Pristine pointework and fairy-quality were in evidence last night, in the 1991 "Good Apprentices." First, Madonia is essentially aloft for the whole dance, as is her partner, Meredith Rainey. They take their positions in the dark on two two-foot long, two-foot tall wooden boxes, with much of the illumination coming from the clear glass/plastic tops of the boxes. They stay on those boxes or above them for the entire dance, never touching the floor. The impact of pointe can be big enough done on a stage in a 3,000 seat opera house; imagine the effect when it's ten feet away from you, and the dancer is barefoot. You see the muscles, you see the veins, you see the strength it takes. The friezes here were eloquent; here are some that I jotted down: Madonia balancing on Rainey's haunches, both looking forward; he droops her over one shoulder; she crouches on her box; she hangs upside down basically attached to him only by her feet on his shoulders; she drops backward over his shoulder. The only fault here was that the lighting was a little blocky; we could see the transitions/switches.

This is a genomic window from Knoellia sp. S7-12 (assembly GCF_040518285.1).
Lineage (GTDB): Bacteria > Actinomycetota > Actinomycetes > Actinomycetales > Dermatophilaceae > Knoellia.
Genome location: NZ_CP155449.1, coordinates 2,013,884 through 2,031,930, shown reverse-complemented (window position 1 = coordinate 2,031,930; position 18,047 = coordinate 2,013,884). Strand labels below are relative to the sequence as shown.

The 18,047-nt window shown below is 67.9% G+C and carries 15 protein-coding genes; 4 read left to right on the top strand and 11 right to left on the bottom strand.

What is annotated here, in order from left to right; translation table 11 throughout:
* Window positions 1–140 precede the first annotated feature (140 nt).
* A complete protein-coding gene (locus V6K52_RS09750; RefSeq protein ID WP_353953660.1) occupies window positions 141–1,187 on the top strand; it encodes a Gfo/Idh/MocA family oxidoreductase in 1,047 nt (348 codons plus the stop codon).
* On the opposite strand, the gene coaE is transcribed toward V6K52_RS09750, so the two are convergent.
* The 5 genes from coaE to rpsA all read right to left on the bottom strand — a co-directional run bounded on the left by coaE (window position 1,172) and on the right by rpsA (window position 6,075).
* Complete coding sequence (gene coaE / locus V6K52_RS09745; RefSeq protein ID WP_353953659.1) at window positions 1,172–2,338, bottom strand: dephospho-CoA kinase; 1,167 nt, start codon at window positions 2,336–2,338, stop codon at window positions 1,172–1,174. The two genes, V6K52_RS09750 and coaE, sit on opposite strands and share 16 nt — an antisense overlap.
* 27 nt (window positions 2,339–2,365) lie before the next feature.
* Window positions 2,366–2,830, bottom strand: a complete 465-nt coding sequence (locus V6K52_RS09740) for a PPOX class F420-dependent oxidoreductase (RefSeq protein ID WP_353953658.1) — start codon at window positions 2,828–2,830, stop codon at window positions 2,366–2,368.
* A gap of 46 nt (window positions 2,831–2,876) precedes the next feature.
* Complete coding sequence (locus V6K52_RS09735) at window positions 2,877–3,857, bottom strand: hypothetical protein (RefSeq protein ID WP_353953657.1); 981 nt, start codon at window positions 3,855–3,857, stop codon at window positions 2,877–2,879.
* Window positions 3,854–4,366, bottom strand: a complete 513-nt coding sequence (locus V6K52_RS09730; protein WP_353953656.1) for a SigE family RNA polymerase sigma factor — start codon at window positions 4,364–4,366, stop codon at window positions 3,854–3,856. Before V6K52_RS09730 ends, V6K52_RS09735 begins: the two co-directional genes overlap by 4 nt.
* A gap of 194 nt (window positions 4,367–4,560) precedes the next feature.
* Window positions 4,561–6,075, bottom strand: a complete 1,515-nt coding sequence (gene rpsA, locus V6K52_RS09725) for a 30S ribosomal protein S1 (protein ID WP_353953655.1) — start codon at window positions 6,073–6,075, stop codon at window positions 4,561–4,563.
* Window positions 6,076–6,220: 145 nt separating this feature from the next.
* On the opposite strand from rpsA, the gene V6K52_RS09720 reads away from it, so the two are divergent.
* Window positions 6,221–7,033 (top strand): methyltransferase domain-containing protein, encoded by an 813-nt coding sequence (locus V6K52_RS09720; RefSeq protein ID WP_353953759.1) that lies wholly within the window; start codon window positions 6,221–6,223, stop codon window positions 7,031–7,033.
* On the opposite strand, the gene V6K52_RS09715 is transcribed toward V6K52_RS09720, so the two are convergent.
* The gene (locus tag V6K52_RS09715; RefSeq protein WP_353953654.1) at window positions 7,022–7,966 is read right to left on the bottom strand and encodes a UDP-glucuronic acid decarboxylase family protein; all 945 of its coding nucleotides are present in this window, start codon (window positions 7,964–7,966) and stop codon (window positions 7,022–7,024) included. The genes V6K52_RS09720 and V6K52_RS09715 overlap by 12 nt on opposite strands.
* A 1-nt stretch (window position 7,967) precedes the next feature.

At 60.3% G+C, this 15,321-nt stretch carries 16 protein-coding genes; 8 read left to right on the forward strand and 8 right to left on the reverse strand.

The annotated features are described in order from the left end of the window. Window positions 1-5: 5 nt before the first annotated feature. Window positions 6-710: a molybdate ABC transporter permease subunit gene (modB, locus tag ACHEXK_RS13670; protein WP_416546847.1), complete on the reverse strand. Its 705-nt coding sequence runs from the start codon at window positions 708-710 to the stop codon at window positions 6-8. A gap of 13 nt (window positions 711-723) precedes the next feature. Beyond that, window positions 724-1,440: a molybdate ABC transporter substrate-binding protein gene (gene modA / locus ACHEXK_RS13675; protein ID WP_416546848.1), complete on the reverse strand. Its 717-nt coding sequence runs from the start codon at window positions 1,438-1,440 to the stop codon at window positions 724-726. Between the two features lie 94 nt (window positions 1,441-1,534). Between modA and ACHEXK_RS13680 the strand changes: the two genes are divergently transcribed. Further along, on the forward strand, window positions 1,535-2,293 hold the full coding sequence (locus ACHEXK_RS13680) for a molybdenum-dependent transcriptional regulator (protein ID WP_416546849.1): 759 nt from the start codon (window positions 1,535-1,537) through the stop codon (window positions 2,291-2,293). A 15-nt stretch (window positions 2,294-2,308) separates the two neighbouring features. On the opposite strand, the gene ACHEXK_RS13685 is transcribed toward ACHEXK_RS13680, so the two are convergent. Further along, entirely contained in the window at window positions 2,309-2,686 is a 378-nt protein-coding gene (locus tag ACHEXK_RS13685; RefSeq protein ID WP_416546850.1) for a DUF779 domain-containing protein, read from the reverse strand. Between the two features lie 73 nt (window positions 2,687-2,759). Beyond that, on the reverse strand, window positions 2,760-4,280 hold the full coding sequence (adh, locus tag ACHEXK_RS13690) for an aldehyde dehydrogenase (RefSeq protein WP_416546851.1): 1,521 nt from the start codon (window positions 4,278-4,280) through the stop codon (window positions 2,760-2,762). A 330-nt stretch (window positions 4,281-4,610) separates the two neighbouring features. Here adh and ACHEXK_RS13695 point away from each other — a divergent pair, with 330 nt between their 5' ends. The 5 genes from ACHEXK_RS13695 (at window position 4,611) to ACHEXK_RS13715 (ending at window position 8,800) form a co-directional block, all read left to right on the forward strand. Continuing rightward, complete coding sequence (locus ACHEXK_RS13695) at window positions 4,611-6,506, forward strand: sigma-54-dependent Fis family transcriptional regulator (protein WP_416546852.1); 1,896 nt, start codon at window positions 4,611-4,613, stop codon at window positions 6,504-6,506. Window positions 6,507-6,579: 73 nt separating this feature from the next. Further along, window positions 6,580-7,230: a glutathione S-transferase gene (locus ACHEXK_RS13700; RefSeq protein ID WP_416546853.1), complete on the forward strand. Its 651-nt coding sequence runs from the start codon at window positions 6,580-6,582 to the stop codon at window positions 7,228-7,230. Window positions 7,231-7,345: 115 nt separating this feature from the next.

After an expressive, virtuosic recital of Chopin's Mazurka No. 2 in C Major, Opus 56, and Valse Brillante, in E-flat, Opus 18 by Byron Janis (he also wrote and performed the piano music for the first piece) -- woe! The woe is for the recital, but also for what came afterwards: Leslie Ann Cardona of Dance Theatre of Harlem and Ricardo Gomez in "Two to Tango," with largely percussive music by Richard D. James. Tango here meant passion in restraint, taut. (This is where the shock of self-recognition came in!) You know, that erotically and romantically charged time when you know you're going to end up with her/him, so you're just enjoying and digging the foreplay. It's restraint when you don't need to restrain. Their eyes never leave each other.